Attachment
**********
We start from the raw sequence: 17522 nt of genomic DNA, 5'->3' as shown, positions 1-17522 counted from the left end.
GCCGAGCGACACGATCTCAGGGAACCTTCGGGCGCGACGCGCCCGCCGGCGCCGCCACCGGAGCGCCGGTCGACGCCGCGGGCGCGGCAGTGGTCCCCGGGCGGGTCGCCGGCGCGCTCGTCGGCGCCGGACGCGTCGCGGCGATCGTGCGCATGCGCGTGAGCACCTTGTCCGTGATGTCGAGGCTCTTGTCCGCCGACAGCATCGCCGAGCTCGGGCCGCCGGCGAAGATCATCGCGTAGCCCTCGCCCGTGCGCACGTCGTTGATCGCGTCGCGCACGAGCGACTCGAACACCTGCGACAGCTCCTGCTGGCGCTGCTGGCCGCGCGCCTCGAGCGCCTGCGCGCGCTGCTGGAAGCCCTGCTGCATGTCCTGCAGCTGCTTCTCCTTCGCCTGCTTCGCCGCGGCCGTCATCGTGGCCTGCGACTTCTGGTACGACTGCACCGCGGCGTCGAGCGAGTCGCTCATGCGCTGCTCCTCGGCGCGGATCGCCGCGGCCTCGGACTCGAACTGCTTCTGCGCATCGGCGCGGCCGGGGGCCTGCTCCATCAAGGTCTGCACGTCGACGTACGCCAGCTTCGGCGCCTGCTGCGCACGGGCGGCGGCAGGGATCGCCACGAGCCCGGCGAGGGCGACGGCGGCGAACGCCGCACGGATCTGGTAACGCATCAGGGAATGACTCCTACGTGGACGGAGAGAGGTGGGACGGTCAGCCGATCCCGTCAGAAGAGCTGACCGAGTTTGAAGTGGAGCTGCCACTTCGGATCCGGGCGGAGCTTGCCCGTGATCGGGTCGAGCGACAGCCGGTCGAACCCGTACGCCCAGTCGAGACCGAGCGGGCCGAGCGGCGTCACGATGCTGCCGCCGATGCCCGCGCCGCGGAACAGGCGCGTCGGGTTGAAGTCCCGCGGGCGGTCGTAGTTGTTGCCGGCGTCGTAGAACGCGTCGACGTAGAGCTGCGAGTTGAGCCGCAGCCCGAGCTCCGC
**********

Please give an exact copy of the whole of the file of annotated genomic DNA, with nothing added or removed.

We start from the raw sequence: 17522 nt of genomic DNA, 5'->3' as shown, positions 1-17522 counted from the left end.
GCCGAGCGACACGATCTCAGGGAACCTTCGGGCGCGACGCGCCCGCCGGCGCCGCCACCGGAGCGCCGGTCGACGCCGCGGGCGCGGCAGTGGTCCCCGGGCGGGTCGCCGGCGCGCTCGTCGGCGCCGGACGCGTCGCGGCGATCGTGCGCATGCGCGTGAGCACCTTGTCCGTGATGTCGAGGCTCTTGTCCGCCGACAGCATCGCCGAGCTCGGGCCGCCGGCGAAGATCATCGCGTAGCCCTCGCCCGTGCGCACGTCGTTGATCGCGTCGCGCACGAGCGACTCGAACACCTGCGACAGCTCCTGCTGGCGCTGCTGGCCGCGCGCCTCGAGCGCCTGCGCGCGCTGCTGGAAGCCCTGCTGCATGTCCTGCAGCTGCTTCTCCTTCGCCTGCTTCGCCGCGGCCGTCATCGTGGCCTGCGACTTCTGGTACGACTGCACCGCGGCGTCGAGCGAGTCGCTCATGCGCTGCTCCTCGGCGCGGATCGCCGCGGCCTCGGACTCGAACTGCTTCTGCGCATCGGCGCGGCCGGGGGCCTGCTCCATCAAGGTCTGCACGTCGACGTACGCCAGCTTCGGCGCCTGCTGCGCACGGGCGGCGGCAGGGATCGCCACGAGCCCGGCGAGGGCGACGGCGGCGAACGCCGCACGGATCTGGTAACGCATCAGGGAATGACTCCTACGTGGACGGAGAGAGGTGGGACGGTCAGCCGATCCCGTCAGAAGAGCTGACCGAGTTTGAAGTGGAGCTGCCACTTCGGATCCGGGCGGAGCTTGCCCGTGATCGGGTCGAGCGACAGCCGGTCGAACCCGTACGCCCAGTCGAGACCGAGCGGGCCGAGCGGCGTCACGATGCTGCCGCCGATGCCCGCGCCGCGGAACAGGCGCGTCGGGTTGAAGTCCCGCGGGCGGTCGTAGTTGTTGCCGGCGTCGTAGAACGCGTCGACGTAGAGCTGCGAGTTGAGCCGCAGCCCGAGCTCCGC